Here are all of the posts tagged ‘real time web’.
So I’ve been banging on about the death of the microsite for quite a while, but I’d never spent the time to fully articulate my position.
When Contagious magazine offered me the opportunity to articulate it to the world at large, I jumped at the chance. Although only normally available to their subscribers, they’ve kindly made my article available as a PDF (the article itself is on page 5).
The rise of the real time web
What have you done online in the past week? How many microsites did you visit? How many branded Flash animations did you watch? Calculate the mean answer for the entire country and you’ll probably arrive at a figure close to zero. Read on
In typical style, I submitted two panel ideas to SXSW Interactive and have been too busy to write a blog post to ask you to vote for them. As the deadline is Monday, I figured I better pull my finger out…
So, ladies and gentlemen, without further ado, I submit for your appreciation and possible affirmation, the following:
Think about what you’ve spent your time doing online in the past week. How many microsites did you visit? How many branded flash animations did you watch? Calculate the mean answer for the entire world and you’ll probably arrive at a figure close to zero. But it’s a fair bet that you’ll have spent a significant proportion of time in social media. In the places that people choose to spend their online lives, constant interaction is the norm. But where does this leave the traditional model of brand websites?
Europe is ahead of the US in terms of the consumer usage of social media, and yet little attention is often given to the nuances of what is on one hand is the world’s largest economy and on the other a collection of 48 countries with very different cultures. Find out why the blogging scene in Paris is 2 years ahead of the US, the Brits are all a Twitter, the Dutch prefer Hyves to Facebook and the Germans will take any chance to give brands a hostile reception in social media.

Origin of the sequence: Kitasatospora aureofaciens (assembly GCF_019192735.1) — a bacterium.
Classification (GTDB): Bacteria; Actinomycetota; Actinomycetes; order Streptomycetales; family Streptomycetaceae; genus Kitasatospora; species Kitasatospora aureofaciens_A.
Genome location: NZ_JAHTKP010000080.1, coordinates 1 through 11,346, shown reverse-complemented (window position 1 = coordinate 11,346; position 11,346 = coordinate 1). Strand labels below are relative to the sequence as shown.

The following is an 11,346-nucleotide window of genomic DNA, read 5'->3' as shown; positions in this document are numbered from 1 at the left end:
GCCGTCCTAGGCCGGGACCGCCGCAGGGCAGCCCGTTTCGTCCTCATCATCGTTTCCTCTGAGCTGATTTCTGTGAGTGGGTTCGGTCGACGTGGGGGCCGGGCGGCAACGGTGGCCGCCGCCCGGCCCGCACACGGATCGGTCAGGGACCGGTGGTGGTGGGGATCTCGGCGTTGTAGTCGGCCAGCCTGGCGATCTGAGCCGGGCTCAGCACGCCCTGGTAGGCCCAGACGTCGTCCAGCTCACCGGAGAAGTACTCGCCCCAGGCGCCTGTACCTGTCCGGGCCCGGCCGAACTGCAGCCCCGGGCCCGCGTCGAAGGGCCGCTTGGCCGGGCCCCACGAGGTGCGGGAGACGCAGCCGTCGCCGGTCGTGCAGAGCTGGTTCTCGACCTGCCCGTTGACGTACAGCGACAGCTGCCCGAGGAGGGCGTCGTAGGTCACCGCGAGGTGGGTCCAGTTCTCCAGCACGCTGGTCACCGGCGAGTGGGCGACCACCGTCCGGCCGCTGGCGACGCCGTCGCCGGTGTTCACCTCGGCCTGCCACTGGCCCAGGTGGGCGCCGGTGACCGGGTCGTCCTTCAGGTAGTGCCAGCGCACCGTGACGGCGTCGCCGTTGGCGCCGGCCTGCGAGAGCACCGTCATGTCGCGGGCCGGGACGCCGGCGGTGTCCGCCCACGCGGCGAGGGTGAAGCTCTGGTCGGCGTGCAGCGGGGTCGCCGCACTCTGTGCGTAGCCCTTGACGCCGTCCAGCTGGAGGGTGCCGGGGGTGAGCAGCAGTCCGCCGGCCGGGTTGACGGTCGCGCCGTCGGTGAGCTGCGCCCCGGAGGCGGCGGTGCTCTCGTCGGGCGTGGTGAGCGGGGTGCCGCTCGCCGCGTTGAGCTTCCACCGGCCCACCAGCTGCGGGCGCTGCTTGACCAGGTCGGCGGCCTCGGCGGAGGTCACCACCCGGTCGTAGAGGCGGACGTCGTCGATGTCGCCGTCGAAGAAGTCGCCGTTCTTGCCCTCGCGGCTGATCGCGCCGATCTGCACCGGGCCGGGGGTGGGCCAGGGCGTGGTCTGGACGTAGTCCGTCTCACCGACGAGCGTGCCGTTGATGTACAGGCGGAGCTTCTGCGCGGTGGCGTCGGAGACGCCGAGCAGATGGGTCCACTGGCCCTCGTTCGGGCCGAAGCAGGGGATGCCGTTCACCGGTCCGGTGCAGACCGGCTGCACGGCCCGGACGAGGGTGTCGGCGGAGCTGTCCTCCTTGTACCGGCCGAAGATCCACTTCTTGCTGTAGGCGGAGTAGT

Click through to see more details, including who I’m intending to have on each of the panels, and if you feel they are worthy, give them the thumbs up. If you’re interested in other British panel submissions, Sam Michel has put together a comprehensive list, and while you’re in a voting mood, We Are Social could also do with your help in the the people’s choice of “Most Admired Agency”…
Whilst we always tend to ask our clients “what are your objectives?” rather than thinking “what’s the latest toy?”, there are many who find it hard to avoid the ‘shiny object syndrome’ prevalent in social media marketing.
So it’s useful to be reminded of Gartner’s ‘Hype Cycle’, which has been around a while, but is updated on a regular basis, for different sectors. The 2009 report costs about US$2,000, but the graph is arguably the best bit, so here it is, the 2009 Hype Cycle for Emerging Technologies.
Some have seen this as supporting evidence for the inevitable ‘Twitter backlash’ that has been foretold by many. Whilst the invasion of Twitter spam, recent DDOS attacks and celebrities jumping on the bandwagon all point to the Trough of Disillusionment, on the other hand it’s also possible that Gartner don’t quite get it.
Microblogging should be further to the left of the graph, and (perhaps) with less time to mainstream adoption. As Read Write Web notes, Gartner don’t consider the growing importance of the real-time web: a much bigger trend that Twitter is only one part of, and something Facebook are taking note of, and which Google have on their radar.